In Summary

• She consulted a gospel artiste about her assault and he told her the world is like that

Singer Vivian
Singer Vivian
Image: Courtesy

Having survived physical and sexual abuse early in her career, singer Vivian feels for other girls trying to make it.

Speaking to Word Is last week, the 'Chum Chum' hitmaker said, "Some of the men in the entertainment industry objectify female artistes and it is very common."

Adding, "It is the nature of that space. The experiences I have had have shaped me and I tend to have a lot of empathy for young girls growing in the industry." 

On her sexual abuse, she blames identity crisis. "I realised that all along, I was waiting for other people to give me permission to be me yet God had already qualified me," she said.

"So all the sexual and physical abuse, I am not saying that I caused it but just the fact that I wasn't able to identify that this was a bad space for me... That is a form of self-rejection cause I didn't love myself enough to walk away from a bad situation."

It is the nature of that space. The experiences I have had have shaped me and I tend to have a lot of empathy for young girls growing in the industry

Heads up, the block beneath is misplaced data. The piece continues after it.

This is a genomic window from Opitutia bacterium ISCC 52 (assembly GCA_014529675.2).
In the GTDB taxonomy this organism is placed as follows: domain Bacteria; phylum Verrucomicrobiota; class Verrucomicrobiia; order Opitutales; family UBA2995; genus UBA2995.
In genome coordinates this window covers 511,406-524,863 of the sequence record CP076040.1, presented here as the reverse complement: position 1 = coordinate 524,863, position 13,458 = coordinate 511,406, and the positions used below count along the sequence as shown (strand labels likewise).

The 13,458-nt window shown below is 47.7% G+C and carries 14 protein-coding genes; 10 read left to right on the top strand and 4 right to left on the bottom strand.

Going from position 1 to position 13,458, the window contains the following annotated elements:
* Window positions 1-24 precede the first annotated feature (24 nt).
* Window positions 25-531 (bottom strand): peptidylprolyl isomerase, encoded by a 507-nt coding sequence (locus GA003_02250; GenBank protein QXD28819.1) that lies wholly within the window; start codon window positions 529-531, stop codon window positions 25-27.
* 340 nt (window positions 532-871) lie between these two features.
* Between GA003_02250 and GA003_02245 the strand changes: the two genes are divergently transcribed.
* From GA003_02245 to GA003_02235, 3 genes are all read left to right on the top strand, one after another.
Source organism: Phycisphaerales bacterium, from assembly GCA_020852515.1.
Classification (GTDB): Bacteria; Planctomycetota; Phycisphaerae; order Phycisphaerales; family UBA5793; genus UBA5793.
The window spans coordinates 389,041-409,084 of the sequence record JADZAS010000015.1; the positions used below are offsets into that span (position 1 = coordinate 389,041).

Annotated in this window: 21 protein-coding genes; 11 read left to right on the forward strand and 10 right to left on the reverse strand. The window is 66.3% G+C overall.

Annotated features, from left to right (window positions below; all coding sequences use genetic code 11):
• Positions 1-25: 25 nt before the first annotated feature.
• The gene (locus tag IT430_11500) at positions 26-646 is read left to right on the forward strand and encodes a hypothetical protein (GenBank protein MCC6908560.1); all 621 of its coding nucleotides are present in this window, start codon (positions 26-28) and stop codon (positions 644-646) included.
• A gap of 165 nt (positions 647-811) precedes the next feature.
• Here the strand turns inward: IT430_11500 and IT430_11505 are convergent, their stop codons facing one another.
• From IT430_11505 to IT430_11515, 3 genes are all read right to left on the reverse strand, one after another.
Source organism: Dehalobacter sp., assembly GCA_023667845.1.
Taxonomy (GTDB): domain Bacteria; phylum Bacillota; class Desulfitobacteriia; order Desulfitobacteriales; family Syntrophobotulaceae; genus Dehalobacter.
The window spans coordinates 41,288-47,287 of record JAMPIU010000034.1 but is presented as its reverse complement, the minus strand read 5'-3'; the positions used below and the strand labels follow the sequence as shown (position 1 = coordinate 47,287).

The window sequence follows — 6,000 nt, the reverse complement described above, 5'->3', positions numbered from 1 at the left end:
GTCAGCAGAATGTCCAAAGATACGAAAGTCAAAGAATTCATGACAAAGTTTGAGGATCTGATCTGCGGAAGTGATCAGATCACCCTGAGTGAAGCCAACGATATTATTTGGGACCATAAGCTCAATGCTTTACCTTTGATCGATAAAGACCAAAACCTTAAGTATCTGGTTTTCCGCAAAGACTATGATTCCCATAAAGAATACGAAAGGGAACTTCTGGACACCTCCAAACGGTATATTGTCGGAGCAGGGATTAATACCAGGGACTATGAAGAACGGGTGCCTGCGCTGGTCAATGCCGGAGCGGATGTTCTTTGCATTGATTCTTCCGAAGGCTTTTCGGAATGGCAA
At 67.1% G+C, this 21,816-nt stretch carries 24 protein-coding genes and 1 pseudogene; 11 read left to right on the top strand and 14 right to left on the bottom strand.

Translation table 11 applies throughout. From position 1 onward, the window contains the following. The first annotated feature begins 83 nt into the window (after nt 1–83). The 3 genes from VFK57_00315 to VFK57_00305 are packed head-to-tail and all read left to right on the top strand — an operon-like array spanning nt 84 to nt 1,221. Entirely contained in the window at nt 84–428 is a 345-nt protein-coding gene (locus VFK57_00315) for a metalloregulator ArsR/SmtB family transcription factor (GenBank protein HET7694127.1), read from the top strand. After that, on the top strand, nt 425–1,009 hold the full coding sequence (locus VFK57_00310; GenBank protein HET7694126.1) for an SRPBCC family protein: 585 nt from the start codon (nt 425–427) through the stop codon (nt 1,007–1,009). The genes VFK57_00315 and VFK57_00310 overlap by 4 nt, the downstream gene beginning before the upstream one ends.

Vivian said she didn't know better and had not reported it to the authorities.

"To be honest, I didn't take legal action at that time because I was very alone and I didn't know which way to turn to. I remember I talked to a gospel artiste at the time who was my neighbour. He told me to leave those things alone and that the world is normally like that.

"Maybe I would have if I knew better and if I had support. I am happy that girls right now are coming out to report."

Speaking on her experiences as a female secular musician in Kenya, she said it is "more like personal struggles, self-rejection, identity crises".

"As a female artiste, the package comes in, the shorter the short, the tighter the boots, the smaller the crop-top. Date the right person. Date someone who will connect you. Meet so and so. It has a lot to do with seeking externally and waiting for people to validate you so that you fit in. And it doesn't work."

She also complained that people in the industry try to romantically hook up the female artistes with top dogs in the political scene.

"Even the person advising you doesn't know what they are supposed to be doing. Generally, I have really passed through so much. Like people try to pimp you out to politicians because you are pretty. All kinds of absurdities."

She urged young girls to be confident in their own abilities and be their genuine selves.

"Whoever you are supposed to be, however, you are supposed to be. You will still shine because the gift is still the gift," she said.

"It's just sad that when you don't know who you are, the world will give you a false sense of identity that can kill you, cause you're trying to keep up and you're not being the real you. You're trying to become someone who you think people will accept and love."

The singer is currently promoting her new gospel song, 'Nimechoka na Kugambo'.

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